labels layer tutorial
Welcome to the tutorial on the napari
This tutorial assumes you have already installed napari, know how to launch the viewer, and are familiar with its layout. For help with installation see our installation tutorial. For help getting started with the viewer see our getting started tutorial. For help understanding the organisation of the viewer, including things like the layers list, the layer properties widgets, the layer control panels, and the dimension sliders see our napari viewer tutorial.
This tutorial will teach you about the napari
Labels layer, including using the layer to display the results of image segmentation analyses, and how to manually segment images using the paintbrush and fill buckets. At the end of the tutorial you should understand how to add a labels image and edit it from the GUI and from the console.
The labels layer allows you to take an array of integers and display each integer as a different random color, with the background color 0 rendered as transparent.
The labels layer therefore very useful for segmentation tasks where each pixel is assigned to a different class, as occurs in semantic segmentation, or where pixels corresponding to different objects all get assigned the same label, as occurs in instance segmentation.
a simple example
You can create a new viewer and add an labels image in one go using the
napari.view_labels method, or if you already have an existing viewer, you can add a labels image to it using
viewer.add_labels. The api of both methods is the same. In these examples we’ll mainly use
add_labels to overlay a labels image onto on image.
In this example of instance segmentation we will find and segment each of the coins in an image, assigning each one an integer label, and then overlay the results on the original image as follows:
from skimage import data from skimage.filters import threshold_otsu from skimage.segmentation import clear_border from skimage.measure import label from skimage.morphology import closing, square, remove_small_objects import napari coins = data.coins()[50:-50, 50:-50] # apply threshold thresh = threshold_otsu(coins) bw = closing(coins > thresh, square(4)) # remove artifacts connected to image border cleared = remove_small_objects(clear_border(bw), 20) # label image regions label_image = label(cleared) with napari.gui_qt(): # create the viewer and add the coins image viewer = napari.view_image(coins, name='coins') # add the labels viewer.add_labels(label_image, name='segmentation')
arguments of view_labels and add_labels
add_labels have the following doc strings:
Parameters ---------- image : np.ndarray Image data. meta : dict, optional Image metadata. multichannel : bool, optional Whether the image is multichannel. Guesses if None. opacity : float, optional Opacity of the labels, must be between 0 and 1. name : str, keyword-only Name of the layer. num_colors : int, optional Number of unique colors to use. Default used if not given. **kwargs : dict Parameters that will be translated to metadata. Returns ------- layer : napari.layers.Labels The newly-created labels layer.
The labels layer is a subclass of the
Image layer and as such can support the same numpy-like arrays, including dask arrays, an xarrays, and zarr arrays. A labels layer though must be integer valued, and the background label must be 0.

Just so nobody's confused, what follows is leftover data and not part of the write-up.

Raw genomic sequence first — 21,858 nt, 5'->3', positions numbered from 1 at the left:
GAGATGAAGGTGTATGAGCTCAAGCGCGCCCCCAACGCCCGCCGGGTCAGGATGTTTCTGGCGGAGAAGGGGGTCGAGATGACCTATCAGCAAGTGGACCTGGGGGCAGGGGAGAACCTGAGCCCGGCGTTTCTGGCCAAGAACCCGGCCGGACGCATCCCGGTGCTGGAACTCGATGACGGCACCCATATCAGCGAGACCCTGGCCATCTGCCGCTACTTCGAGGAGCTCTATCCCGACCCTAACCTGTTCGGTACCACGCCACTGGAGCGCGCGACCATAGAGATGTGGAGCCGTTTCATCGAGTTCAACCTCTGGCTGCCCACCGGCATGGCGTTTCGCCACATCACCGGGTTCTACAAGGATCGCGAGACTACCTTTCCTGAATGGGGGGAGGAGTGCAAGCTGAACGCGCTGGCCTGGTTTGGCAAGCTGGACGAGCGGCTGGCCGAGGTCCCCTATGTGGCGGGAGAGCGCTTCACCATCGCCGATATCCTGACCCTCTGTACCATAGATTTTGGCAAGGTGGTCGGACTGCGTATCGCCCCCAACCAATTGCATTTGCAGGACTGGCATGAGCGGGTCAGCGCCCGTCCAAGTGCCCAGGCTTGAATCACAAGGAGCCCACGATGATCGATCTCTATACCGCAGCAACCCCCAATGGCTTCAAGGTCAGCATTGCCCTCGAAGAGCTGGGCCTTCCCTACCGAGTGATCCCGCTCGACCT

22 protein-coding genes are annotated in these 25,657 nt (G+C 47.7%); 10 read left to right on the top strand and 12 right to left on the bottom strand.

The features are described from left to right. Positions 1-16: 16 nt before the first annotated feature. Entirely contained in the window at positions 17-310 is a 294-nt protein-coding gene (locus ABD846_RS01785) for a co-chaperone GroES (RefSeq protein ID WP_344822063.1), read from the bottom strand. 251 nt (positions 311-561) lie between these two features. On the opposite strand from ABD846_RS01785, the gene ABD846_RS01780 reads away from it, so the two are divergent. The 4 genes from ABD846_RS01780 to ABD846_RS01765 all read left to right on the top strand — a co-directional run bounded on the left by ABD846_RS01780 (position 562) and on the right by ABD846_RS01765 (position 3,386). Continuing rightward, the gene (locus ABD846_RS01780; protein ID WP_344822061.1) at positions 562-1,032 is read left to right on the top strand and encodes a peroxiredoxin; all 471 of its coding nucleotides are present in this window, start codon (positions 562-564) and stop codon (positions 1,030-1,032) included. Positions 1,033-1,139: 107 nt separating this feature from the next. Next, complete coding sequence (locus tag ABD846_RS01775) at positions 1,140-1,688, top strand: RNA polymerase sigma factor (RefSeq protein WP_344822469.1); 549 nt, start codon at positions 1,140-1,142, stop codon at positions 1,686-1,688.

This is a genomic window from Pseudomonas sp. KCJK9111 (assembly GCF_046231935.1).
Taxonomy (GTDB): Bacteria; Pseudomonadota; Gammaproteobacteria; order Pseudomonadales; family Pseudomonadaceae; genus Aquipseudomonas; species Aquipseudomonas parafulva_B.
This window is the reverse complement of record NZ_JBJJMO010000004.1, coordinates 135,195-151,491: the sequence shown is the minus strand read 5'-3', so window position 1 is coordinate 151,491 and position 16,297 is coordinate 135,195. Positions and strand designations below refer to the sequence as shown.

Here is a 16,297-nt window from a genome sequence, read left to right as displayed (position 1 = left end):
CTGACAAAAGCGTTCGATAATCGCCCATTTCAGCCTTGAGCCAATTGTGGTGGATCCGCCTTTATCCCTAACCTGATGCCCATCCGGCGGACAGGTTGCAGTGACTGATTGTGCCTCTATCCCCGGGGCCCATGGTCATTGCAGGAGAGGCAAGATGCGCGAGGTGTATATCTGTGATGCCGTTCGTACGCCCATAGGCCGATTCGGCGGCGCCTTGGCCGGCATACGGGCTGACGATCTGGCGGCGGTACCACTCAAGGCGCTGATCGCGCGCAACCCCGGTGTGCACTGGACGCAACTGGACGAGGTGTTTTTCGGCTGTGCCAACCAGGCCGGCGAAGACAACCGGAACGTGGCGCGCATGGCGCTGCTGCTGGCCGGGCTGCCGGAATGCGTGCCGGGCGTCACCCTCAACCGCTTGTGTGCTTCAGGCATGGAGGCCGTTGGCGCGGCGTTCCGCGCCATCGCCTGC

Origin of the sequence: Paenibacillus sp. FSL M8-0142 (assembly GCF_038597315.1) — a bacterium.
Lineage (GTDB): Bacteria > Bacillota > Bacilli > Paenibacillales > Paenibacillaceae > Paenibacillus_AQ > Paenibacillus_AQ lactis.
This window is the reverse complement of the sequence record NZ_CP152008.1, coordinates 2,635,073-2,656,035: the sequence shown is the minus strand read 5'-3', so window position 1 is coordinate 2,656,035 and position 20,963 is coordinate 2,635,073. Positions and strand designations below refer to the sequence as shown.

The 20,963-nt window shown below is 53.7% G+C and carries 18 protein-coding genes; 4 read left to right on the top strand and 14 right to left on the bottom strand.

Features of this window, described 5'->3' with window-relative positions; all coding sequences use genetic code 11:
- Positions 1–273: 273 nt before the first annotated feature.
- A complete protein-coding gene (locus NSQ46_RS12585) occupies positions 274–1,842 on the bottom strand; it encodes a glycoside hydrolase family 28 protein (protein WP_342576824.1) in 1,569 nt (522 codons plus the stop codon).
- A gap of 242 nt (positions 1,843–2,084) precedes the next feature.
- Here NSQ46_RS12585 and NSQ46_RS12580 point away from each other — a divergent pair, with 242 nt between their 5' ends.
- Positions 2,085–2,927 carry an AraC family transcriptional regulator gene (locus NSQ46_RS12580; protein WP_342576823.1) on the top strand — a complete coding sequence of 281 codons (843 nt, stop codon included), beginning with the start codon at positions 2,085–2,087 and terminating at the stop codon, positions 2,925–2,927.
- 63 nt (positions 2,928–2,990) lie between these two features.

Because the labels layer subclasses the image layer it inherits the great properties of the image layer, like supporting lazy loading and image pyramids for big data layers. For more information about both these concepts see the details in the image layer tutorial.
creating a new labels layer
As you can edit a labels layer using the paintbrush and fill bucket, it is possible to create a brand new empty labels layers by clicking the new labels layer button above the layers list. The shape of the new labels layer will match the size of any currently existing image layers, allowing you to paint on top of them.
If you want to disable editing of the labels layer you can set the
editable property of the layer to
As note in the section on 3D rendering, when using 3D rendering the labels layer is not editable. Similarly for now, a labels layer where the data is represented as an image pyramid is not editable.
3D rendering of labels
All our layers can be rendered in both 2D and 3D mode, and one of our viewer buttons can toggle between each mode. The number of dimensions sliders will be 2 or 3 less then the total number of dimensions of the layer, allowing you to browse volumetric timeseries data and other high dimensional data. See for example the labeled blobs in 3D in the
Note though that when entering 3D rendering mode the colorpicker, paintbrush, and fill bucket options which allow for layer editing are all disabled. Those options are only supported when viewing a layer using 2D rendering.
pan and zoom mode
The default mode of the labels layer is to support panning and zooming, as in the image layer. This mode is represent by the magnifying glass in the layers control panel, and while it is selected editing the layer is not possible. Continue reading to learn how to use some of the editing modes. You can always return to pan and zoom mode by pressing the
Z key when the labels layer is selected.
changing labels colors
The color that each integer gets assigned is random, aside from 0 which always gets assigned to be transparent. The colormap we use is designed such that nearby integers get assigned very different colors. The exact colors that get assigned as determined by a random seed and changing that seed will shuffle the colors that each label gets assigned. Changing the seed can be done by clicking on the
shuffle colors button in the layers control panel.
selecting a label
A particular label can be selected either using the label combobox inside the layers control panel and typing in the value of the desired label or using the plus / minus buttons, or by selecting the color picker tool and then clicking on a pixel with the desired label in the image. When a label is selected you will see its integer inside the label combobox and the color or the label shown in the thumbnail next to the label combobox. If the 0 label is selected then a checkerboard pattern is shown in the thumbnail to represent the transparent color.
You can quickly select the color picker by pressing the